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Steelrose

Tracking a point on a model

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Steelrose    122
Hey fokes, as a few of you may know I''m trying to create a spaceshooter. I need some help on getting something working right. I''m trying to set up the players craft so the shots come from predefined points on the ship, or gunports. Right now they come from the center of the player, and when I try to set a location to fire from it works oddly. I''ll try to explain. Say as if I set the gunport at -1,-1, 3. I can get the rotations and such to match so it fires straight, but the shot comes from a location that is relitive to the globel x,y,z axis. So when I turn in a direction the gunport doesn''t move with the ship. The world location does but it fires from the globel location. if anyone understands this (or even the way I wrote it) please give me an idea on what I am missing. I had thought about creating a model for the player that isn''t drawn and tracking points to fire from but I''m not sure that''s possible.

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Crispy    556
I didn''t read the explanation in your post too thoroughly, but (based on the rest of your post) if you''re using a static model (such as a space ship) that has its guns always fixed in the same position relative to the origin of the model, you could translate to the model''s origin, add the ship''s rotations on each axis and then translate to the guns themselves. Use several nested glPushMatrix() and glPopMatrix() calls to make your job easier.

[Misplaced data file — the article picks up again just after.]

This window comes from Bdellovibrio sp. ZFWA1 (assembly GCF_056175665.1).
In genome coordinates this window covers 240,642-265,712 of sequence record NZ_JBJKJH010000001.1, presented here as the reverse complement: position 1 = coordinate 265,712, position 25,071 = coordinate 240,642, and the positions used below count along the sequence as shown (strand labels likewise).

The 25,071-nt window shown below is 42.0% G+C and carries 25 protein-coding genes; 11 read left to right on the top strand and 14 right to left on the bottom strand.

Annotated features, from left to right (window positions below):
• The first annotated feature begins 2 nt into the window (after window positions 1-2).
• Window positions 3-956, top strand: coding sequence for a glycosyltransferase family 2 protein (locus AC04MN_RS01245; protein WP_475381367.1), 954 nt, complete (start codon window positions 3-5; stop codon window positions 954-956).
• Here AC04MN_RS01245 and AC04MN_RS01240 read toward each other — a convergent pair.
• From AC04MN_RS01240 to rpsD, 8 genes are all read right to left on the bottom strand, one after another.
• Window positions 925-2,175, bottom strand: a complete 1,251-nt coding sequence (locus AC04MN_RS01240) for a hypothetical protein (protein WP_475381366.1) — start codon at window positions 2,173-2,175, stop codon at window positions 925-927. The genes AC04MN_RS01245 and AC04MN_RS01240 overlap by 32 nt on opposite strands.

Once you''ve translate to the mouth of the gun, you add its rotation relative to the ship''s forward heading and you''ve go yourself the point where the projectiles come from and the direction in which they travel (this way you can have guns that can be adjusted (aimed) without rotating the ship itself).

If you''re having a hard time understanding this, don''t hesitate to ask.

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Steelrose    122
I think I understand, but could you explain a little more clearly. I tried to translate the players rotations to the model and then add the starting location. That didn''t work very well. Could you give a better explaination of the useage of a model and how would I track the points to use?

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Crispy    556
Sure.

Let's bring a 2D example with the following shape:


*****
*** ***
| * o * |
* *
***


"o" is the origin of the spaceship (a pivot that is always relative to the (0, 0, 0) position (origin) of the world). Let's suppose each letter placeholder is one unit in gl space and that the straight lines are turrets. In that case the left gun has an offset of (-3, 0) relative to "o" and the right gun has an offset of (3, 0) relative to "o".